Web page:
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Resources and Waste Strategy: The Views

20/03/2019

In December 2018, the government launched the Resources and Waste Strategy (RWS) – the first comprehensive update on waste policy in more than a decade. Deposit return schemes will be introduced for single-use drinks containers; consistent labels will be added to food packaging and businesses must now take greater responsibility for items that can be harder to recycle.

On release of the strategy, important voices from across the industry have had their say. We’ve rounded up a number of key themes below:

Importance

Overall, the majority of organisations acknowledge the new strategy as being an important document to kickstart the government’s ambition of moving to a more circular economy:

“We welcome the new Resources and Waste Strategy as an important contribution and route map for significantly improving resource management in England. If effectively implemented, many of the measures outlined hold the promise of the kickstart to the circular economy that we urgently need.” – Ray Georgeson, Chief Executive of The Resource Association

“If fully implemented, the new resources and waste strategy will address many of the long-standing shortcomings in England’s current approach.” – Libby Peake, Senior Policy Advisor at Green Alliance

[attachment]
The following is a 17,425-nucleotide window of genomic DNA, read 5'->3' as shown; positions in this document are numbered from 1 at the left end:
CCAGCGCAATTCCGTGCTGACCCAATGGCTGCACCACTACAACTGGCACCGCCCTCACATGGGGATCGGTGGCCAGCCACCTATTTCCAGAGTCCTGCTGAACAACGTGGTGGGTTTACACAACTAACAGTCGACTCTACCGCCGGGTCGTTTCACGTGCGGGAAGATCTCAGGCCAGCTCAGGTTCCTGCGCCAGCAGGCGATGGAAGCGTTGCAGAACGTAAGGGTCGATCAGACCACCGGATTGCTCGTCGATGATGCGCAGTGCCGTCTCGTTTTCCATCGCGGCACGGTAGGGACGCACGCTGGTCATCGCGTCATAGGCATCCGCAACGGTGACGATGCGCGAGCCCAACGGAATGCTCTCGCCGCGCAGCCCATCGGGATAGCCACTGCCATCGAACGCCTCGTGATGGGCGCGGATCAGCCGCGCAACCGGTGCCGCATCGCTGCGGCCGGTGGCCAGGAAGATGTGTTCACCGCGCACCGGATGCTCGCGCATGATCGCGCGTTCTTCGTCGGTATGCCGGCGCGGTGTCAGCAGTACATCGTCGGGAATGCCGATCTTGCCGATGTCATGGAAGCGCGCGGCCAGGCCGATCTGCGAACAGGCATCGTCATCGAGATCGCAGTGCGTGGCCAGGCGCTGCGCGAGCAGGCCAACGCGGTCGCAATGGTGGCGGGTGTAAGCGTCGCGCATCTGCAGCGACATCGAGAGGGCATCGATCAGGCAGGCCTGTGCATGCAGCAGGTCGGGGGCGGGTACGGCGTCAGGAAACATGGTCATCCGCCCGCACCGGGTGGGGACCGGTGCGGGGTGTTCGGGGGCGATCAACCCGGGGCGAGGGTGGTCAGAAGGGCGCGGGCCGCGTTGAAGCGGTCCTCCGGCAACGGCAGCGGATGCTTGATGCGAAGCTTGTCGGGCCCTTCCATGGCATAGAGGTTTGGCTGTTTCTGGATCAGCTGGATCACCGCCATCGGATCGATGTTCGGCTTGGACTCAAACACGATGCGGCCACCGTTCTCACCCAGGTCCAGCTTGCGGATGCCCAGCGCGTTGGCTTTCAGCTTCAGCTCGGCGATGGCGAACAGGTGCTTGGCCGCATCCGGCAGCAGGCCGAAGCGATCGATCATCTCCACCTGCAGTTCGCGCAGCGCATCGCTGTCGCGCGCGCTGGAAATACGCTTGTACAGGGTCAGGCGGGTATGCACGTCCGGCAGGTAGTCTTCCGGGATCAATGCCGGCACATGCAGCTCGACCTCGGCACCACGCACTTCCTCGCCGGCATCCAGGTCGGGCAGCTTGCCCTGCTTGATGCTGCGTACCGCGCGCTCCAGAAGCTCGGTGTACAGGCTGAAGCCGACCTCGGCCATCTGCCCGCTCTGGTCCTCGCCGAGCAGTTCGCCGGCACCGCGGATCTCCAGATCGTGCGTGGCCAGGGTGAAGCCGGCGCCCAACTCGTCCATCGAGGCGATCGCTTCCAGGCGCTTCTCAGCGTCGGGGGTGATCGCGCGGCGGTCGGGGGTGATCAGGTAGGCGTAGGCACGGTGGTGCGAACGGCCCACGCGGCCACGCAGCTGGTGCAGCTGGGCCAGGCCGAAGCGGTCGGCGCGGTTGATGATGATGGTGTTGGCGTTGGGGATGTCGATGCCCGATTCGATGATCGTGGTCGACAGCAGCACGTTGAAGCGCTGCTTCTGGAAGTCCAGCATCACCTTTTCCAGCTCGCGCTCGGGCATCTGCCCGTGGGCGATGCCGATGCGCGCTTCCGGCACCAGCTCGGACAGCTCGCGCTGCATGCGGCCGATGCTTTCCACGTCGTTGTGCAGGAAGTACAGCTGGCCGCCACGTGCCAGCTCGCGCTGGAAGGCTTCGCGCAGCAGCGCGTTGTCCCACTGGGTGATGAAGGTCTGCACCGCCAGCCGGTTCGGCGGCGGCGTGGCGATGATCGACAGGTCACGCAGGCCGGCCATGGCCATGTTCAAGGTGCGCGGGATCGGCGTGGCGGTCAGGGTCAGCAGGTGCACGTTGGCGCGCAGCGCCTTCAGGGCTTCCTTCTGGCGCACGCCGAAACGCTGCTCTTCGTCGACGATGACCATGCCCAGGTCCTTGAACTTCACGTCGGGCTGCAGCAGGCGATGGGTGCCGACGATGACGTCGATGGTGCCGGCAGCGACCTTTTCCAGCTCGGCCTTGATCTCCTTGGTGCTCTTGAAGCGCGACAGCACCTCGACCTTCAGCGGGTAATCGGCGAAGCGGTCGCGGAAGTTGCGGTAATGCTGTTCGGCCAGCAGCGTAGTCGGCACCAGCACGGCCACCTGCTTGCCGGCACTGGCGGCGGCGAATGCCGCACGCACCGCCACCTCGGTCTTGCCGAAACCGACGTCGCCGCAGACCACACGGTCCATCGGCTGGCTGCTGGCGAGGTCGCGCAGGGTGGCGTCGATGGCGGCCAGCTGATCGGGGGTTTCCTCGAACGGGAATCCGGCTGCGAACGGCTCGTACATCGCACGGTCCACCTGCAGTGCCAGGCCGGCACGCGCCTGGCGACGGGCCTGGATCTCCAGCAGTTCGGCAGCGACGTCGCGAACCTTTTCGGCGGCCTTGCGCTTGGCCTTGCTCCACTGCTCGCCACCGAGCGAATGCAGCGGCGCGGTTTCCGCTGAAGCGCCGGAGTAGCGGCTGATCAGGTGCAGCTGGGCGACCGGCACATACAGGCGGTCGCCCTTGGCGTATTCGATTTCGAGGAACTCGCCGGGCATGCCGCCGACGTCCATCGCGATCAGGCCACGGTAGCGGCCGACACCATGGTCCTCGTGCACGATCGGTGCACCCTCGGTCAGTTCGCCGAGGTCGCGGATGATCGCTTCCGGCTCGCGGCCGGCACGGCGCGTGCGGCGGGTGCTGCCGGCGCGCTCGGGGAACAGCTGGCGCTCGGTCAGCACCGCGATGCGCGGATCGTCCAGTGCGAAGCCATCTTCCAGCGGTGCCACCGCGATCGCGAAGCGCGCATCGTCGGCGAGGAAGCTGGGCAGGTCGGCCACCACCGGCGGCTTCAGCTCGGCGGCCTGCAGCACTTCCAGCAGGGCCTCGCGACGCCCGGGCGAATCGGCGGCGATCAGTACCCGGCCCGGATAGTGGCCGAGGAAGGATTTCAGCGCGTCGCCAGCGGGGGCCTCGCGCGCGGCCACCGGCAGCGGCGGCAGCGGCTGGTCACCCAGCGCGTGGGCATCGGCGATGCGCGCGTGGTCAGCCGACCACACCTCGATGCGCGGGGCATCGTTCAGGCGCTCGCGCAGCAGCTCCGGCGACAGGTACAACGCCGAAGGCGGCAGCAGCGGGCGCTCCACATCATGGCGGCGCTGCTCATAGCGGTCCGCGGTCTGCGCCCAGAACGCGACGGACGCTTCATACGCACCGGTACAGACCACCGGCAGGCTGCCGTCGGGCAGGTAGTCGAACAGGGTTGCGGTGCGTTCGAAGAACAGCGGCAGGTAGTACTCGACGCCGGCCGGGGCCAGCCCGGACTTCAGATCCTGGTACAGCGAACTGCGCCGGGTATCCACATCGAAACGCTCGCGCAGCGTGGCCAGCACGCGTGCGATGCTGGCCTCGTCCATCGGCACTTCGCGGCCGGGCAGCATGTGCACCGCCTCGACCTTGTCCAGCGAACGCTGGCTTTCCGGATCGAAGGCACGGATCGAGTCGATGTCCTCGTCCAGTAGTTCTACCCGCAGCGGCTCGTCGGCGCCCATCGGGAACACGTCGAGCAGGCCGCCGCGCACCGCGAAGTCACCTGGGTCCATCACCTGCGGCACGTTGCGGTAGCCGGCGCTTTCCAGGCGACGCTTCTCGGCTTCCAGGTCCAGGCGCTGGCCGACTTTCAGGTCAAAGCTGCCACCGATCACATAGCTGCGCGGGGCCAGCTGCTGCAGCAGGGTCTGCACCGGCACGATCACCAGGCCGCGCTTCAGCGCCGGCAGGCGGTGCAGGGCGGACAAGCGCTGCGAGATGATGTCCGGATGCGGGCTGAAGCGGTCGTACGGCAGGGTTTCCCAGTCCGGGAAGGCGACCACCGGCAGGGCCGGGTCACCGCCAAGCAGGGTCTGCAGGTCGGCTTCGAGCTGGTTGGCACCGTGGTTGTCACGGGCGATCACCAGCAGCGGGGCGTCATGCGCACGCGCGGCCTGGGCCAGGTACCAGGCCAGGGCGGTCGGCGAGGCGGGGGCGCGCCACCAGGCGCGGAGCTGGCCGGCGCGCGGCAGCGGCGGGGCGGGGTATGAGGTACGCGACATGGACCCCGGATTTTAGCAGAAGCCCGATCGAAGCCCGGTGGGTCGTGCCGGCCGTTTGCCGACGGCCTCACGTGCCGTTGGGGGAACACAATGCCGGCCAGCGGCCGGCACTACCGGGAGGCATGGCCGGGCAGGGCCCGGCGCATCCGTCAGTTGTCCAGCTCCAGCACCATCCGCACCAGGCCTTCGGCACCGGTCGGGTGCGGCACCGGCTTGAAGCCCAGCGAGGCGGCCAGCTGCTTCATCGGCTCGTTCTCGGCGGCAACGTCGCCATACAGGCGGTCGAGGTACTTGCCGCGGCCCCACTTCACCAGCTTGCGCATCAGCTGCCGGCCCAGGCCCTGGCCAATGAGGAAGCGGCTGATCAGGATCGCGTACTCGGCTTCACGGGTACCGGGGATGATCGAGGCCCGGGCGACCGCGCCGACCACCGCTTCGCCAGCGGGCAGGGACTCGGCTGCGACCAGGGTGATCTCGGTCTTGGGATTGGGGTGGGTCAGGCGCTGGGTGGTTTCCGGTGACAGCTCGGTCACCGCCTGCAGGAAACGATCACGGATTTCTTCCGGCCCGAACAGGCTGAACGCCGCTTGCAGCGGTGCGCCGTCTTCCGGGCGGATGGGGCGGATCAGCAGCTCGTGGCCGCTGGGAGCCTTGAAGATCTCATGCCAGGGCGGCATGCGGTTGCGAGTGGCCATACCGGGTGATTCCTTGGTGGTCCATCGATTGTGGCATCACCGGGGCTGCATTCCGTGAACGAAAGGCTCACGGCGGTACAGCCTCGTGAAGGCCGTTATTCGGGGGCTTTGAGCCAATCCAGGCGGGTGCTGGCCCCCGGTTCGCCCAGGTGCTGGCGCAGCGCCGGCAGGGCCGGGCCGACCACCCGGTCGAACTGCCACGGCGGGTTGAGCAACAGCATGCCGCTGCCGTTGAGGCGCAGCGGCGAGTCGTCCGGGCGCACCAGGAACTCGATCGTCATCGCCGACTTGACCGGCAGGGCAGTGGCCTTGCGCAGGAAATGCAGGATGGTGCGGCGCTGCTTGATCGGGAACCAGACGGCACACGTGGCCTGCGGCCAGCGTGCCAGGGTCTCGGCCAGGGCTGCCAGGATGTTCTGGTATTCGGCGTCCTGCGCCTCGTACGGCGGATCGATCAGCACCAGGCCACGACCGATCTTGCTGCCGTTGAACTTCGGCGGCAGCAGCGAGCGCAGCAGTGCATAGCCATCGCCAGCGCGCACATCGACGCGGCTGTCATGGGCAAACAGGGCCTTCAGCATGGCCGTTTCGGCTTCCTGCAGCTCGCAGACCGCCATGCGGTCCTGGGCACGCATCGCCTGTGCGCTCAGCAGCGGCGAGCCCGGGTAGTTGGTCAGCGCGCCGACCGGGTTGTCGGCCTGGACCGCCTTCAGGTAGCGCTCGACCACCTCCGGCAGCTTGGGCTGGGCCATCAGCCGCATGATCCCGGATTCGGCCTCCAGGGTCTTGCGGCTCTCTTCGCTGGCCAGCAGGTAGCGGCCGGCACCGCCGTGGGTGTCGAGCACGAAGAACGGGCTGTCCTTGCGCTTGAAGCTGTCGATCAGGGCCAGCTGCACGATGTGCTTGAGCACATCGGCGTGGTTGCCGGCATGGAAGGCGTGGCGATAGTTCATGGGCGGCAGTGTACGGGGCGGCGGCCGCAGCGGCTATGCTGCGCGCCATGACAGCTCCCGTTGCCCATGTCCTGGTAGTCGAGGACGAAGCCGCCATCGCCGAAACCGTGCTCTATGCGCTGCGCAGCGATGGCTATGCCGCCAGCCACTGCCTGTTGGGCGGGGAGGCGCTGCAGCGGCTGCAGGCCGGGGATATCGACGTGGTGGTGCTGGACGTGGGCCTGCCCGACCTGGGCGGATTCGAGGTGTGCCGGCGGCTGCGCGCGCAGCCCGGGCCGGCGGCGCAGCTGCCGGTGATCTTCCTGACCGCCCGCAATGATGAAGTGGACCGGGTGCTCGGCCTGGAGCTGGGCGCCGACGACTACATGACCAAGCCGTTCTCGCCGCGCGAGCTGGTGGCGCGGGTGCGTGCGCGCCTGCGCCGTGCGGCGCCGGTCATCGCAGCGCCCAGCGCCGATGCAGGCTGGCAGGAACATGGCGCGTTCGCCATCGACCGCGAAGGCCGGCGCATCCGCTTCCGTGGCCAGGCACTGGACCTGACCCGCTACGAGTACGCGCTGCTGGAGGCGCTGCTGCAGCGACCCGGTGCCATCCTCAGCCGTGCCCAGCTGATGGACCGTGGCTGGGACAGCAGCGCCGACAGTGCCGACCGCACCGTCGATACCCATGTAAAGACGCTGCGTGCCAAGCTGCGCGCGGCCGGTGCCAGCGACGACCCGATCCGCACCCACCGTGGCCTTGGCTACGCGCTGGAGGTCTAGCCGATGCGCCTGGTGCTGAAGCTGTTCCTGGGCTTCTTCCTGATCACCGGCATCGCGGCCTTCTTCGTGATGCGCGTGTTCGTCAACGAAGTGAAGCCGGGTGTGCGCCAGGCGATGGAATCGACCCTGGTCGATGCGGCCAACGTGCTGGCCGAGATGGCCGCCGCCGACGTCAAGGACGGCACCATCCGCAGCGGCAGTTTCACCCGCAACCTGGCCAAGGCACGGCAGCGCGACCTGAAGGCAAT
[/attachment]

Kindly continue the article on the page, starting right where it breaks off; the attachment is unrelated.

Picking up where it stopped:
“The strategy, which has been delayed several times since its announcement last year, will be seen as a shot in the arm for England’s resources and waste sector, with England’s recycling rate continuing to flatline” – Rob Cole, Deputy Editor of Resource

 

Extended Producer Responsibility

A key part of the RWS is Extended Producer Responsibility in which “producers pay the full net costs of managing packaging waste at end of life” (RWS, 2018). Many have referred to the potential for improved products and packaging, helping to simplify the recycling process:

“We are setting out to ensure we get effective policy through EPR. It links to tax on packaging and DRS. It’s all big and exciting stuff that we are going to deliver.” Tom Murray, Defra

“This will certainly drive up recycling rates and should lead producers to design better products and packaging.” – WRAP

“There are opportunities for packaging manufacturers to show their commitment to closing the loop and taking the lead through ‘reverse logistics’” – Sancroft

“This is great for two reasons: firstly it follows the principle that the people bringing polluting material on to the market are the ones who should have to clean it up rather than you and I, and secondly it provides an incentive for them to stop making packaging that’s complicated or hard to recycle and is therefore clogging up our waste system.” – GreenPeace

 

Deposit Return Scheme